Work v. United States ex Rel. Chestatee Pyrites,
Annotate this Case
267 U.S. 185 (1925)
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U.S. Supreme Court
Work v. United States ex Rel. Chestatee Pyrites, 267 U.S. 185 (1925)
Work v. United States ex Rel. Chestatee
Pyrites & Chemical Corporation
Argued November 26, 1924
Decided March 2, 1925
267 U.S. 185
APPEAL FROM THE COURT OF APPEALS
OF THE DISTRICT OF COLUMBIA
1. Where the answer of an officer to a petition for a mandamus shows clearly that the claim sought to be enforced was considered and denied by him, the writ, if granted on demurrer to the answer, cannot be sustained as merely requiring that he take jurisdiction to decide the claim. See P. 267 U. S. 186.
2. Under § 5 of the Dent Act, a decision of the Secretary of the Interior that interest paid on capital borrowed is not part of the net losses incurred by a claimant for and in the production of mineral is a discretionary decision not reviewable by mandamus. Work v. Rives, ante, p. 267 U. S. 175. P. 267 U. S. 187.
54 App.D.C. 380, 298 F. 839, reversed.
Appeal from a judgment in the Court of Appeals of the District of Columbia which affirmed a judgment of the Supreme Court of the District, in mandamus, requiring
the Secretary of the Interior to consider and allow a claim for interest under the Dent Act.
MR. CHIEF JUSTICE TAFT, delivered the opinion of the Court.
This is an appeal under § 250 of the Judicial Code, par. 6, from a writ of mandamus compelling the Secretary of the Interior to consider and allow a claim of the Chestatee Pyrites & Chemical Corporation, under § 5 of the Dent Act. It presents questions very similar to those heard in Work v. United States ex rel. Rives, ante, p. 267 U. S. 175.
The relator owned a pyrites mine before the war. In compliance with the request of the government to enlarge its plant to meet the war necessities, it borrowed the sum of $695,000, on which it obligated itself to pay interest at the rate of 6 percent per annum. After three hearings before the Secretary of the Interior, it was awarded $693,313.79. In making the award, the item of interest claimed of more than $40,000 on the amount borrowed was disallowed. The mandamus herein issued to compel the consideration and allowance of this interest.
It is sought in this case, as it was in the Rives case, to avoid the objection that the mandamus would control and restrict the statutory discretion vested in the Secretary by the averment that he had not taken jurisdiction of the claim for interest and had not considered it. This case, like the Rives case, was heard on demurrer to the answer, and the answer shows clearly that the claim for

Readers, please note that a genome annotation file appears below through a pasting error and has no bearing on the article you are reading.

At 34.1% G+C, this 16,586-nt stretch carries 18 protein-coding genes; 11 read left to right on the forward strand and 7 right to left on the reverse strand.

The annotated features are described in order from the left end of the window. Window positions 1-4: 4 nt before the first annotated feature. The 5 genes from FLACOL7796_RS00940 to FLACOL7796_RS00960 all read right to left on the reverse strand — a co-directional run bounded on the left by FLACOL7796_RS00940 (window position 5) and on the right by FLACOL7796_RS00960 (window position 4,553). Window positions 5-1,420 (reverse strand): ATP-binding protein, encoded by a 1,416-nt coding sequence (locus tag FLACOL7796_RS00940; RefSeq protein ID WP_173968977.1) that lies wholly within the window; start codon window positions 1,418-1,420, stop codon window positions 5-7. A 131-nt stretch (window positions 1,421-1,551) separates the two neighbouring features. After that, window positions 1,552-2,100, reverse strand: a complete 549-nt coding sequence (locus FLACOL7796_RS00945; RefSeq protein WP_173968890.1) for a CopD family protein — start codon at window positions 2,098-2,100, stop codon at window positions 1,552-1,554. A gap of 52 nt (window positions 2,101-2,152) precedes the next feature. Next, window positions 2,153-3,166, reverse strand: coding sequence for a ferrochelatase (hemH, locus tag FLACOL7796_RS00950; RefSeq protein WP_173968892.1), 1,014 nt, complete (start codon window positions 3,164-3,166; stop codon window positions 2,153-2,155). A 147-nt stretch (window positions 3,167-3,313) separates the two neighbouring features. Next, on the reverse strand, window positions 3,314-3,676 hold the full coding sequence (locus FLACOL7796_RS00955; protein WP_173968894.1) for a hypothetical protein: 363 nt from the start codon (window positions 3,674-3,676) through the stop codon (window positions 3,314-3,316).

interest was fully considered by two Secretaries of the Interior and denied.
The only issue is whether the Secretary had discretion under § 5 finally to determine whether interest paid upon the capital borrowed is to be considered as part of the net losses incurred by the relator in preparing for and producing the pyrites. We think he had.
Great reliance was placed by the courts below on the ruling of this Court in United States v. New York, 160 U. S. 598. That was an appeal from a decision of the Court of Claims in a case brought by the state of New York against the United States under a statute of the United States, by which the Secretary of the Treasury was directed to pay out of any money in the treasury not otherwise appropriated, to the governor of any state, the costs, charges and expenses properly incurred by such state for enrolling, subsisting, clothing, supplying, arming, equipping, paying and transporting its troops employed in aiding to suppress the insurrection against the United States. It was held that the state could recover interest on the bonds issued by it to do the things provided for in the Act.
The Act did not vest in the Secretary of the Treasury discretion finally to decide the extent of the indebtedness, and the claim was duly transferred to the Court of Claims in order that a judgment might be rendered thereon. The judgment was carried to this Court. The issue therefore was merely a question of law whether, under the statute, interest was payable, and it was held that it was.
The circumstances of the case were different from this, and it is doubtful whether the conclusion as to interest in such case would be applicable to the claim made by the relator, even if we could hear it on its merits. But it is not here on its merits. The question was one for the Secretary of the Interior to decide, and that finally.